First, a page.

5 Primary Care Myths Exploded By Direct Care | ADT Blog

5 Primary Care Myths Exploded By Direct Care

5. There is a shortage of primary care doctors, that's why the long wait for an appointment.
The long wait is a function of the patient volume through the office. Some primary care doctors see more than 40 patients per day if you can believe that. Some 'only' see 25-30 per day. Direct care/concierge medicine docs have lower overhead costs and lower volume practices; hence the absence of waits.
4. Billing for Medical Care is Extremely Complicated and Requires a Billing Department. Therefore Primary Care Doctors Should Be Employees of Large Corporate Practices.
Billing through insurance is incredibly complex. I haven't had the pleasure of experiencing ICD-10 since I started my practice before it came. That being said I remember CPT codes, ICD-9 codes, PQRS, and other meaningless numbers and widgets that are prominent in the insurance world. In Direct Care, it's 'cash, check, or charge.' Or sometimes, silver.
3. Family Doctors (and Internists) Are Going to Be Replaced by PAs and ARNPs.
In Direct Care, there is still a role for the MD or DO. They may even work alongside a PA or ARNP. There isn't the cost crunch in cash based medicine that exists in insurance medicine. In the insurance world, primary care doctors may be the first cost cut by administrators due to the ever escalating expense of the medical industrial complex, but in direct care they thrive.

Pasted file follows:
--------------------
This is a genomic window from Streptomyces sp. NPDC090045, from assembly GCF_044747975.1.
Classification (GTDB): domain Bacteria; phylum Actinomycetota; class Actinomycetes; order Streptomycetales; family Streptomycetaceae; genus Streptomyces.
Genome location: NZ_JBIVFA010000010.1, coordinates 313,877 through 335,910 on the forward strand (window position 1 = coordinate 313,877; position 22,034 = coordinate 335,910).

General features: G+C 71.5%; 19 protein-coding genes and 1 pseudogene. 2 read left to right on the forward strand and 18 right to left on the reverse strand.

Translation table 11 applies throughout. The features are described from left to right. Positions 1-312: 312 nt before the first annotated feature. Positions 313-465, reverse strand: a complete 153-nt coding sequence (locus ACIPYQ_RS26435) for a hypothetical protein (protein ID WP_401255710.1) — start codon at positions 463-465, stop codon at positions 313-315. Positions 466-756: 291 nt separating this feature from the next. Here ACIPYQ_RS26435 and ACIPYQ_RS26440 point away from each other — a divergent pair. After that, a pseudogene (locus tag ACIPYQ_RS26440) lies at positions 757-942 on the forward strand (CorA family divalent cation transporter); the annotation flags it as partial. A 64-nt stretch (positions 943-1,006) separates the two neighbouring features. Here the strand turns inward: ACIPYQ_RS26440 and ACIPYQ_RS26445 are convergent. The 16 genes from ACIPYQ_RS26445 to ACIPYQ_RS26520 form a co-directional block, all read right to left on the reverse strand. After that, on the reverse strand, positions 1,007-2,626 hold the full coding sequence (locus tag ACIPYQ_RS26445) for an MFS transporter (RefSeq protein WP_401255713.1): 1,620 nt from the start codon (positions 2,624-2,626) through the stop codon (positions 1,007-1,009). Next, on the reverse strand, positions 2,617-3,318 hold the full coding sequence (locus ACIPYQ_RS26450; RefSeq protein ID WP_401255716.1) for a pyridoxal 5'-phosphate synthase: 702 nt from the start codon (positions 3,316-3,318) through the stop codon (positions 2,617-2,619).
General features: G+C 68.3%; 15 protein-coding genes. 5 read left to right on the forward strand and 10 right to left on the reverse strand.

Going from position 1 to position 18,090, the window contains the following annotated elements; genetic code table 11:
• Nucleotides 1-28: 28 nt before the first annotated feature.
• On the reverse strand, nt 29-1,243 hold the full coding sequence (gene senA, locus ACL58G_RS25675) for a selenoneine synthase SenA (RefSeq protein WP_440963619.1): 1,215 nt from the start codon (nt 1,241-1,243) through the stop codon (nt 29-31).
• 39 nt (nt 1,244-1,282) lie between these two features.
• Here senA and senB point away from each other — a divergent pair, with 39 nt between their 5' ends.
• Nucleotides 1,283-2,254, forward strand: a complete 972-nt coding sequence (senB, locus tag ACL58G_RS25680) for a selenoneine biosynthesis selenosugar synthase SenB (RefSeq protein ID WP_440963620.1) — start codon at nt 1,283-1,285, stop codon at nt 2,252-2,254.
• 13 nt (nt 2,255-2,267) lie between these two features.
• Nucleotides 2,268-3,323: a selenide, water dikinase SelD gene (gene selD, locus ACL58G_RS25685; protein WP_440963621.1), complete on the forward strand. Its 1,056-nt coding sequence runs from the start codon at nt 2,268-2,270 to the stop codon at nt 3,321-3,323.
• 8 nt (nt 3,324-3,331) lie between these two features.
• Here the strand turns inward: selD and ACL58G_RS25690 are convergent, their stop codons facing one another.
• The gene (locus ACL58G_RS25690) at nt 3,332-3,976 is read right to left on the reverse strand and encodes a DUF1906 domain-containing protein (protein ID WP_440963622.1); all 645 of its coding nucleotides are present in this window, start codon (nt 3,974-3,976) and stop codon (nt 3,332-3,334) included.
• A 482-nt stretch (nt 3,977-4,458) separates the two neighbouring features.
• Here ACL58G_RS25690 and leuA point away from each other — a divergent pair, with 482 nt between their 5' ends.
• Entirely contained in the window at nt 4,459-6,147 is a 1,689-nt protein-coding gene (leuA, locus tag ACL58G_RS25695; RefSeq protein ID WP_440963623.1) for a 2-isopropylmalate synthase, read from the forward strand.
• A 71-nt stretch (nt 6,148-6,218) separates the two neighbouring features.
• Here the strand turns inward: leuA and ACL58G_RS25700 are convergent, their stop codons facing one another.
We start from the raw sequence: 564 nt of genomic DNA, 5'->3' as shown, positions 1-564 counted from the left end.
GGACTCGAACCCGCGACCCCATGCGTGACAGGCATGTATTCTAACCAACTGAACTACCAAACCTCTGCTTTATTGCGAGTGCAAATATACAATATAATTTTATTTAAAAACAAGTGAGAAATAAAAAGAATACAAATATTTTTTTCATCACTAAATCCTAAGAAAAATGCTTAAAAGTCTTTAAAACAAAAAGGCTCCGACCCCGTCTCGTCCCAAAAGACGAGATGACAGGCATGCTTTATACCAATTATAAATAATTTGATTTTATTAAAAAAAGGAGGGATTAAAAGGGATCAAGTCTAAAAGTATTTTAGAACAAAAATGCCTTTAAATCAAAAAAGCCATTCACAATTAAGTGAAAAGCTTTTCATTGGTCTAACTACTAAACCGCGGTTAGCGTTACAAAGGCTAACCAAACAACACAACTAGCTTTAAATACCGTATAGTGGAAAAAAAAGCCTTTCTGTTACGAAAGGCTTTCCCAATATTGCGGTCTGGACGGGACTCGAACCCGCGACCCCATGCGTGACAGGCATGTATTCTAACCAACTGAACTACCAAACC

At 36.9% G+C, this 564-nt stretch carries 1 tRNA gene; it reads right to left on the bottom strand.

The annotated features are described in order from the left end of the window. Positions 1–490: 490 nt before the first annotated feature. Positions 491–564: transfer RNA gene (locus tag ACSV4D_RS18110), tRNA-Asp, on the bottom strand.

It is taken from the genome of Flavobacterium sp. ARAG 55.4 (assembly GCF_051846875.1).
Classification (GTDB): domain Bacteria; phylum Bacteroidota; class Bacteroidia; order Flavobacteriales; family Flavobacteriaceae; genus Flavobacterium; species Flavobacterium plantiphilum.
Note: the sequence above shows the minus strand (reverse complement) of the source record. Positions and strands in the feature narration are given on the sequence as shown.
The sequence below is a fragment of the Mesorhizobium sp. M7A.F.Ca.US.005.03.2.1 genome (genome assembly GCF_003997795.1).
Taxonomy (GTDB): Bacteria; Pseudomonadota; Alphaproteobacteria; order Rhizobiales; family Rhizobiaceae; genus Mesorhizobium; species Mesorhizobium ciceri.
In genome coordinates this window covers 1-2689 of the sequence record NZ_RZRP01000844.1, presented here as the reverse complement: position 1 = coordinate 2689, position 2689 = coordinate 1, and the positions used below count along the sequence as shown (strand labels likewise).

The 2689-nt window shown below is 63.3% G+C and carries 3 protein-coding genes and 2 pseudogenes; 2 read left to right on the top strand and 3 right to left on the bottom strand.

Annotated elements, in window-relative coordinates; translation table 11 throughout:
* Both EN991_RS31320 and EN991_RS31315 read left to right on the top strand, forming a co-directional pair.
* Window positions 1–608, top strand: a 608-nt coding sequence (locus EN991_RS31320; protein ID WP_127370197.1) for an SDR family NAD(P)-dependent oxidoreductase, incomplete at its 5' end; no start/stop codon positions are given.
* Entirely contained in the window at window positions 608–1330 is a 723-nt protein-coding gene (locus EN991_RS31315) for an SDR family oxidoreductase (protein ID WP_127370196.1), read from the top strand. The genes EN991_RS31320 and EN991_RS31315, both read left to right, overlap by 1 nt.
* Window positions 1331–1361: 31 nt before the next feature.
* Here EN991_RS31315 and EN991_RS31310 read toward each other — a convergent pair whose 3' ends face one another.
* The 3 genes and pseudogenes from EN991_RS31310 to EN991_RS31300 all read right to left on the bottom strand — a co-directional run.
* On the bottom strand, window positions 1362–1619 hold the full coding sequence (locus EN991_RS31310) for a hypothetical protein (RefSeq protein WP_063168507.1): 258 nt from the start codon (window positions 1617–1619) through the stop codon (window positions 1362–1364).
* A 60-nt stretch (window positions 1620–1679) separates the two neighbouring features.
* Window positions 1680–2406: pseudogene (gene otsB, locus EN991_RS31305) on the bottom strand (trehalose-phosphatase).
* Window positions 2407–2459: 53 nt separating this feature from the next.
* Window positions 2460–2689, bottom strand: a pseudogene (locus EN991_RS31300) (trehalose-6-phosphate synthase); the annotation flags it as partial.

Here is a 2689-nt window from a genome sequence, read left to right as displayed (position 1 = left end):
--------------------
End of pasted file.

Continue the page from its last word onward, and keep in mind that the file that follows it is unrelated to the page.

2. Primary Care Doctors Get Paid the Least
While most direct care/concierge medicine doctors
didn't choose their style of practice so that they could make more money, it is true that operating outside of insurance generally results in higher pay for the doctor (and if the doctor is smart, for the staff too!).
1. Primary Care Doctors Are Getting Burned Out
While is it true that primary care doctors are quitting everyday because of the ever increasing headaches of practicing insurance medicine, many are choosing direct care and becoming revitalized. Some, like myself, finished training and embarked on a direct care path straight away. But burnout is not a given. To quote Dr. Jane Orient of the the Association of American Physicians and Surgeons, 'Doctors, before you quit medicine, quit insurance. '